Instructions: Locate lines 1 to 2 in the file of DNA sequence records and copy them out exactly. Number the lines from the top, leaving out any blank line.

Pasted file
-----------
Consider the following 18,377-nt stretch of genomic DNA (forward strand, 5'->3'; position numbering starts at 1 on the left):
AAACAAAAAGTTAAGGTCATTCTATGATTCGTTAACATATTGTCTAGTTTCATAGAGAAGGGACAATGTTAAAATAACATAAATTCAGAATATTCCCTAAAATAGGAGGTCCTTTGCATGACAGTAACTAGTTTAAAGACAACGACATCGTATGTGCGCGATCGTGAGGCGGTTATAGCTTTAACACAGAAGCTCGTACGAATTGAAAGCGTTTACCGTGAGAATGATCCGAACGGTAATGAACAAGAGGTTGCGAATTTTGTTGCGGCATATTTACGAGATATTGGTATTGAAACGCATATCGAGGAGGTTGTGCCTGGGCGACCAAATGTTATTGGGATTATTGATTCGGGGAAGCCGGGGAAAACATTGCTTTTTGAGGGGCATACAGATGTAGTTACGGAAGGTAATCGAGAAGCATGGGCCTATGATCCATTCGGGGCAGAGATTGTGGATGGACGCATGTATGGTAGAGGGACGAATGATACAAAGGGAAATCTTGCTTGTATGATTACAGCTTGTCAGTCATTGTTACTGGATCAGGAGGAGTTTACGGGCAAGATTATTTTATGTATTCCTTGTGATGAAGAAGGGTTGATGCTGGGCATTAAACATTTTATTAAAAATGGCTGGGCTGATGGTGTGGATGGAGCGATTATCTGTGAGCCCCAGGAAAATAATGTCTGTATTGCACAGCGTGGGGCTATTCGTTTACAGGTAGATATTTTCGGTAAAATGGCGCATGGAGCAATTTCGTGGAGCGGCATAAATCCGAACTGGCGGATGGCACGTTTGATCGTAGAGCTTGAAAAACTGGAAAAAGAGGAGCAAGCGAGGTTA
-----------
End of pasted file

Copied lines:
Consider the following 18,377-nt stretch of genomic DNA (forward strand, 5'->3'; position numbering starts at 1 on the left):
AAACAAAAAGTTAAGGTCATTCTATGATTCGTTAACATATTGTCTAGTTTCATAGAGAAGGGACAATGTTAAAATAACATAAATTCAGAATATTCCCTAAAATAGGAGGTCCTTTGCATGACAGTAACTAGTTTAAAGACAACGACATCGTATGTGCGCGATCGTGAGGCGGTTATAGCTTTAACACAGAAGCTCGTACGAATTGAAAGCGTTTACCGTGAGAATGATCCGAACGGTAATGAACAAGAGGTTGCGAATTTTGTTGCGGCATATTTACGAGATATTGGTATTGAAACGCATATCGAGGAGGTTGTGCCTGGGCGACCAAATGTTATTGGGATTATTGATTCGGGGAAGCCGGGGAAAACATTGCTTTTTGAGGGGCATACAGATGTAGTTACGGAAGGTAATCGAGAAGCATGGGCCTATGATCCATTCGGGGCAGAGATTGTGGATGGACGCATGTATGGTAGAGGGACGAATGATACAAAGGGAAATCTTGCTTGTATGATTACAGCTTGTCAGTCATTGTTACTGGATCAGGAGGAGTTTACGGGCAAGATTATTTTATGTATTCCTTGTGATGAAGAAGGGTTGATGCTGGGCATTAAACATTTTATTAAAAATGGCTGGGCTGATGGTGTGGATGGAGCGATTATCTGTGAGCCCCAGGAAAATAATGTCTGTATTGCACAGCGTGGGGCTATTCGTTTACAGGTAGATATTTTCGGTAAAATGGCGCATGGAGCAATTTCGTGGAGCGGCATAAATCCGAACTGGCGGATGGCACGTTTGATCGTAGAGCTTGAAAAACTGGAAAAAGAGGAGCAAGCGAGGTTA